Weed & Feed Safety


Weed and feed products are usually subject to governmental standards regarding safety. In the U.S., the Environmental Protection Agency monitors their ingredients and ensures appropriate safety recommendations and labeling. Consumers should check to make sure the EPA has not issued any warnings against weed and feed products they are considering for home use.

Weed and Feed Indoors

The safety of any potentially toxic product relies on the ability of homeowners to control where, when and how it is applied. Weed and feed products are designed for use outside the home, on lawns. As people and pets walk across these lawns, they track the weed and feed wherever else they may happen to walk. This includes cars, places of business and especially the home, since it is in such close proximity.

Adults and Pets

According to the Thurston County, Washington Public Health and Social Services department, several recent studies have shown an increased risk of neurological, cancer and other medical risks after pesticide exposure. This concern was so great that the Canadian Medical Association issued a letter to the Canadian federal government in 2005 requesting that it reverse its allowance of combination herbicide/fertilizer product federal registration.


Children are especially affected by weed and feed safety issues, especially when they are very young. Children naturally like to run, jump, and play. When they are very young, they also like to put things in their mouths, play on the floor or in the grass and run around barefoot. Mindful parents will keep their children away from lawns after they have been treated with weed and feed, but may not always be aware of the hazards of the weed and feed that has been tracked into the house. Since all systems in children are still growing, and their exposure is likely greater than that of adults, the risks of future medical issues and effects are greater.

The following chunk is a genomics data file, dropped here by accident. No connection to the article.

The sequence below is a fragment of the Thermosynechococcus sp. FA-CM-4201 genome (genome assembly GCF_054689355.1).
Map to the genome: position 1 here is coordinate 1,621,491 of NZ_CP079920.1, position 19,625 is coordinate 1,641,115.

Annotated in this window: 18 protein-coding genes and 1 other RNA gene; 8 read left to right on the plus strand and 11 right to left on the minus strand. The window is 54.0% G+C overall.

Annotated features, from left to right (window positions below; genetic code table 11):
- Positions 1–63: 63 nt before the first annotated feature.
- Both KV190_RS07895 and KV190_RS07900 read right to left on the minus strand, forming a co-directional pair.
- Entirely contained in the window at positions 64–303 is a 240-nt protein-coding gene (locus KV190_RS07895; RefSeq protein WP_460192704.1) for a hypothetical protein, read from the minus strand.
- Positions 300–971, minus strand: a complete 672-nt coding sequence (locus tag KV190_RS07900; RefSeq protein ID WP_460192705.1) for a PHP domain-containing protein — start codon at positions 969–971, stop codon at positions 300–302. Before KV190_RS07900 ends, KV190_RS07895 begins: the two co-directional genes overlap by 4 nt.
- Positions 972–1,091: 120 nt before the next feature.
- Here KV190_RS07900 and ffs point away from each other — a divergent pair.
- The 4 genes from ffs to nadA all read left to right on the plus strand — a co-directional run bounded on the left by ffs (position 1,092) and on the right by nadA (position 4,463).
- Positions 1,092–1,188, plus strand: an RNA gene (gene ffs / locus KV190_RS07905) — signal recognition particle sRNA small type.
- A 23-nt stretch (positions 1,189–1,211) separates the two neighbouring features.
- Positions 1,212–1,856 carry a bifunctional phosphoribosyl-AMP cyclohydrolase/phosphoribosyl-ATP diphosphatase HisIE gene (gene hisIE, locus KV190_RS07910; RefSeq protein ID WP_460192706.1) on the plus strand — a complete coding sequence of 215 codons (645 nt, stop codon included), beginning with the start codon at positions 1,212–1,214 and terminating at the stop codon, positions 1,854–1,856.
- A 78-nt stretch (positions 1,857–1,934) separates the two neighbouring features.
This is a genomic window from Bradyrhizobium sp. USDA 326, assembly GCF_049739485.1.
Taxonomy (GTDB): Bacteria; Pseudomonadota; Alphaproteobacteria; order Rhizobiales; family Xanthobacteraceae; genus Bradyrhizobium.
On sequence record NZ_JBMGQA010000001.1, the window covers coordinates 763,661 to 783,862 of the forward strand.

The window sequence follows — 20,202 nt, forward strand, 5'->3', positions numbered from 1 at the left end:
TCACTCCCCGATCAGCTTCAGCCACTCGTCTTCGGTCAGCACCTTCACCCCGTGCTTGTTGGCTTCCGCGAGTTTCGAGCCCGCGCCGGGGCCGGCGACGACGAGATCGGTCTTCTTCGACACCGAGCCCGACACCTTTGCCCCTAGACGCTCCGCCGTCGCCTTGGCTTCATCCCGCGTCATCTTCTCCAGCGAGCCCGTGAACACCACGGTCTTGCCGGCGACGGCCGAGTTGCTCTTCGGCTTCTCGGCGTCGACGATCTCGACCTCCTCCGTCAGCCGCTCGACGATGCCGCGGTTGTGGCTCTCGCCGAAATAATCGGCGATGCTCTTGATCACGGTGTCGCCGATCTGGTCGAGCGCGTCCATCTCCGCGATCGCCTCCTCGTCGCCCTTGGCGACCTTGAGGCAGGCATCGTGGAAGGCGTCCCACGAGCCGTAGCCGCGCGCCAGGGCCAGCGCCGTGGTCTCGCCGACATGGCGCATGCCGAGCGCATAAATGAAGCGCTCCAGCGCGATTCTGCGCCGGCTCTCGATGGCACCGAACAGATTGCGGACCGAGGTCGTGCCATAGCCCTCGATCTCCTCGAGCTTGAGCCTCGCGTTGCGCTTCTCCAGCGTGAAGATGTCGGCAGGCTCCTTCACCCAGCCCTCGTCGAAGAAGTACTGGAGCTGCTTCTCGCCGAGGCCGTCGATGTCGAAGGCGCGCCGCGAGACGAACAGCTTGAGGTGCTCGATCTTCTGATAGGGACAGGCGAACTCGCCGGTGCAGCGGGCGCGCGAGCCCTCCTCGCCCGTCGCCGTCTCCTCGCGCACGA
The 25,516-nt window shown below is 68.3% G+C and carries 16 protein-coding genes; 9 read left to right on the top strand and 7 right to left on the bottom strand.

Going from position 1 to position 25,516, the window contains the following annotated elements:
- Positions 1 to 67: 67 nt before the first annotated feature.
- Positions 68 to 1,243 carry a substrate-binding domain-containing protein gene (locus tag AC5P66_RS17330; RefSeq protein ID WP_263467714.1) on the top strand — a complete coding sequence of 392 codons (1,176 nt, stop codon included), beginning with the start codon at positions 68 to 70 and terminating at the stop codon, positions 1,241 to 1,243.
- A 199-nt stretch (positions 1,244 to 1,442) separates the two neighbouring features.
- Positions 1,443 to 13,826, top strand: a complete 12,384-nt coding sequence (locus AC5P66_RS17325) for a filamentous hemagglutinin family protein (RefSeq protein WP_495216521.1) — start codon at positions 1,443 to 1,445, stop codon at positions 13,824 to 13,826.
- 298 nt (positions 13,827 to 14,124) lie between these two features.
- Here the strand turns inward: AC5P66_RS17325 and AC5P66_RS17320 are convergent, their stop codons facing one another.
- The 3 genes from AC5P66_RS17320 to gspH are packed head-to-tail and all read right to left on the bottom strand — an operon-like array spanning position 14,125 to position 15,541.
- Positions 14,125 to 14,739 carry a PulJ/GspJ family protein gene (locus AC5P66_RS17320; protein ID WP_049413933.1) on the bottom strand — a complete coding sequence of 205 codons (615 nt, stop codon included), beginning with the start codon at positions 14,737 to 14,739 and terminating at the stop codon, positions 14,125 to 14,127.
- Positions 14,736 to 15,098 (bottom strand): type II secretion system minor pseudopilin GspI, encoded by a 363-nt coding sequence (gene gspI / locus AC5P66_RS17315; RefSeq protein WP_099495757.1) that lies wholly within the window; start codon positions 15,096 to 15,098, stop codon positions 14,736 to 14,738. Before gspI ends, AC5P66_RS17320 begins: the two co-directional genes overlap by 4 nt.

Weed and feed products, even when used responsibly, have a tendency to end up in the local water system. When rains occur, runoff from lawns collects and washes away. Traces are then found in local bodies of water, and sometimes even in drinking supplies. These chemicals can also leach through the soil into underground water sources. In Washington State alone, herbicides including dicamba, MCPP, 2, and 4-D were found in local water supplies in separate surveys performed by the Washington Department of Ecology and the U.S. Geologic Survey.


Weed and feed, in addition to being toxic, is also wasteful. Rarely does an entire lawn require weeding. Homeowners may unnecessarily be exposing their families to chemical risks while spending more money, time and effort than is required to take care of their lawn weed problems. Thurston County, Washington's Public Health and Social Services department recommends using separate targeted products for weeding and feeding, and only applying them strictly as needed, in accordance with package directions. Additionally, the studies they reported regarding in-house toxicity levels noted that levels were lowest in homes where residents made it a habit to always remove their shoes at the door before walking elsewhere in the house.

Keywords: pesticide safety tips, weed feed considerations, weed feed danger

About this Author

Amrita Chuasiriporn is a professional cook, baker, and writer. In addition to cooking and baking for a living, Chuasiriporn has written for several online publications. These include Chef's Blade, CraftyCrafty, and others. Additionally, Chuasiriporn is a regular contributor to online automotive enthusiast publication CarEnvy.ca. Chuasiriporn holds an A.A.S. in culinary arts, as well as a B.A. in Spanish language and literature.